Kôsçak Yamada: Symphony in F major 'Triumph and Peace'

Kôsçak Yamada: Symphony in F major 'Triumph and Peace'

by Takuo Yuasa
     
 

In 1912, a 26-year-old music student from the provinces attending the Musikhochschule in Berlin turned out a well-composed and very conventional overture and four-movement symphony for his theory class. In 1913, the same student wrote two very progressive, very expressive, and very mystical symphonic poems for himself and a handful of like-minded friends. Not, one… See more details below

Overview

In 1912, a 26-year-old music student from the provinces attending the Musikhochschule in Berlin turned out a well-composed and very conventional overture and four-movement symphony for his theory class. In 1913, the same student wrote two very progressive, very expressive, and very mystical symphonic poems for himself and a handful of like-minded friends. Not, one would imagine, a singular story in the heady days and decadent nights of fin de si�cle Berlin except that in this case the province in question was Japan, the composer in question was named Kosaku Yamada, and the works are the first overture, the first symphony, and the first symphonic poems ever composed by someone of Japanese descent. That Yamada's "Overture and Symphony" are conventional and inconsequential works is hardly surprising: after all, he composed them for class. And that Yamada's "The Dark Circle" and "Madara No Hana" are progressive and expressive works is hardly surprising: after all, he wrote them for himself. But that symphonic poems should be so weirdly radiant; so luminously colored; so achingly, longingly, yearningly mystical is certainly surprising and that they should be so convincing and even compelling is astounding. Yamada's "Madara No Hana," the flowers in Buddhist Heaven, is an exquisitely beautiful work of serene ecstasy. The conducting of Takuo Yuasa is lucid, the playing of the Ulster Orchestra and the New Zealand Symphony Orchestra is clean, the recording of Naxos is clear, and the uncanny light of Yamada's "Madara No Hana" shines through.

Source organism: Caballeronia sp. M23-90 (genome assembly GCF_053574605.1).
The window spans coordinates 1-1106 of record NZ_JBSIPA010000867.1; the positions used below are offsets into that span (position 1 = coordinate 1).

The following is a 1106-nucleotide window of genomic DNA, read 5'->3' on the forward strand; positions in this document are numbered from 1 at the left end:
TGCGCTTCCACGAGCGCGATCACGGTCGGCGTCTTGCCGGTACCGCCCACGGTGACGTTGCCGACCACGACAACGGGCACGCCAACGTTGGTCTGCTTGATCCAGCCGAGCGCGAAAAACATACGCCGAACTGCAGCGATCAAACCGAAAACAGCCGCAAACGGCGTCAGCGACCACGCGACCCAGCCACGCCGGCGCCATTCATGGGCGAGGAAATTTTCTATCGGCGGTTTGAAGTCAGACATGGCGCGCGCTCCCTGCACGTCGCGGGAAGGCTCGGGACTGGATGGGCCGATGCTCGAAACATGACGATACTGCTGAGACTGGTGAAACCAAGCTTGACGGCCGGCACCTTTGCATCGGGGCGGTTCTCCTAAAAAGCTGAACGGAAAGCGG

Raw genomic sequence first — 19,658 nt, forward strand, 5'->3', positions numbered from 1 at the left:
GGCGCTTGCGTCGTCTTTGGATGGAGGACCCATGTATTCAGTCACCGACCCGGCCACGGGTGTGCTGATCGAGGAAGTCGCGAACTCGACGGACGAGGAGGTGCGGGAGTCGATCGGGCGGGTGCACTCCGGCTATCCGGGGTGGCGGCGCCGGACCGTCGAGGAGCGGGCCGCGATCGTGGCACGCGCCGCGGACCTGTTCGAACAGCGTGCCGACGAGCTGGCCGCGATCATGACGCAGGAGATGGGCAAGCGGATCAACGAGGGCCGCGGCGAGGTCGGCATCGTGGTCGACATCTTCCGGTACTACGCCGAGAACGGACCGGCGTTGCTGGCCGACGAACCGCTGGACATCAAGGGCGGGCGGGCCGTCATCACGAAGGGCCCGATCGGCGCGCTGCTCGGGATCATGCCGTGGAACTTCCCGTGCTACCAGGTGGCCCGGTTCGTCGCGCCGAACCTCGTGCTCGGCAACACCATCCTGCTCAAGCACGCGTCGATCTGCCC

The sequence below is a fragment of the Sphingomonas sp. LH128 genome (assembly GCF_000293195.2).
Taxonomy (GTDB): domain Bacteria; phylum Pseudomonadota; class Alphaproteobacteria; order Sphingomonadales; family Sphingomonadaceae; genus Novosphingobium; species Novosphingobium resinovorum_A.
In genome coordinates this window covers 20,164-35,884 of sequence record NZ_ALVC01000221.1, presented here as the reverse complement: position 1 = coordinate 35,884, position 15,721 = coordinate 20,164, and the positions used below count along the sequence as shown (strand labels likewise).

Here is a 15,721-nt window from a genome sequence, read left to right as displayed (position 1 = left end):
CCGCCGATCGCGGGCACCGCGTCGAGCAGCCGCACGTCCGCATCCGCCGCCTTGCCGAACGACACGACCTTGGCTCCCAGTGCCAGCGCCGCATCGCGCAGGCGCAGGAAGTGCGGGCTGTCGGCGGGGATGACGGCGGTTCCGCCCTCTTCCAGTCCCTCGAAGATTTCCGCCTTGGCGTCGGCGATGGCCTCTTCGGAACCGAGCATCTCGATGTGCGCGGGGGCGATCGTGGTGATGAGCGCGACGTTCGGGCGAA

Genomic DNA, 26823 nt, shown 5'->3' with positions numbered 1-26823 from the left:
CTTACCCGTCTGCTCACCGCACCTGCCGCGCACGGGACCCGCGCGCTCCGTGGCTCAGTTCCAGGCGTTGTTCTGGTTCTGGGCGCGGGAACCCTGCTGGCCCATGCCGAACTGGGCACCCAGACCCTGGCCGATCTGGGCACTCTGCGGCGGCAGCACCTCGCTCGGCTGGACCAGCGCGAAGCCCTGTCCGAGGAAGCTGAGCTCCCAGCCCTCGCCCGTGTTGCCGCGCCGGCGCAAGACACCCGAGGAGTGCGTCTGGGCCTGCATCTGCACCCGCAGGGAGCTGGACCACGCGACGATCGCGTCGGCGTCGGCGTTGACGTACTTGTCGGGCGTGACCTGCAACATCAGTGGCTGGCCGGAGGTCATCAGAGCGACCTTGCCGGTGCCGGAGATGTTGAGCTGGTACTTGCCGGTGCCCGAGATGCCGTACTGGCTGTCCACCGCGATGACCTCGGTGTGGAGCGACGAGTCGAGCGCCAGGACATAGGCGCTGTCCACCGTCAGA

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Product Details

Release Date:
03/16/2004
Label:
Naxos
UPC:
0747313535026
catalogNumber:
8555350
Rank:
254637

Tracks

  1. Overture for orchestra in D major  - Kosaku Yamada  -  New Zealand Symphony Orchestra  - Takuo Yuasa
  2. Symphony in F major ("Kachidoki to heiwa" (Triumph and Peace))  - Kosaku Yamada  -  Ulster Orchestra  - Takuo Yuasa
  3. Kurai tobira (The Dark Gate), symphonic poem  - Kosaku Yamada  -  Ulster Orchestra  - Takuo Yuasa
  4. Madara no Hana, symphonic poem  - Kosaku Yamada  -  Ulster Orchestra  - Takuo Yuasa

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Album Credits

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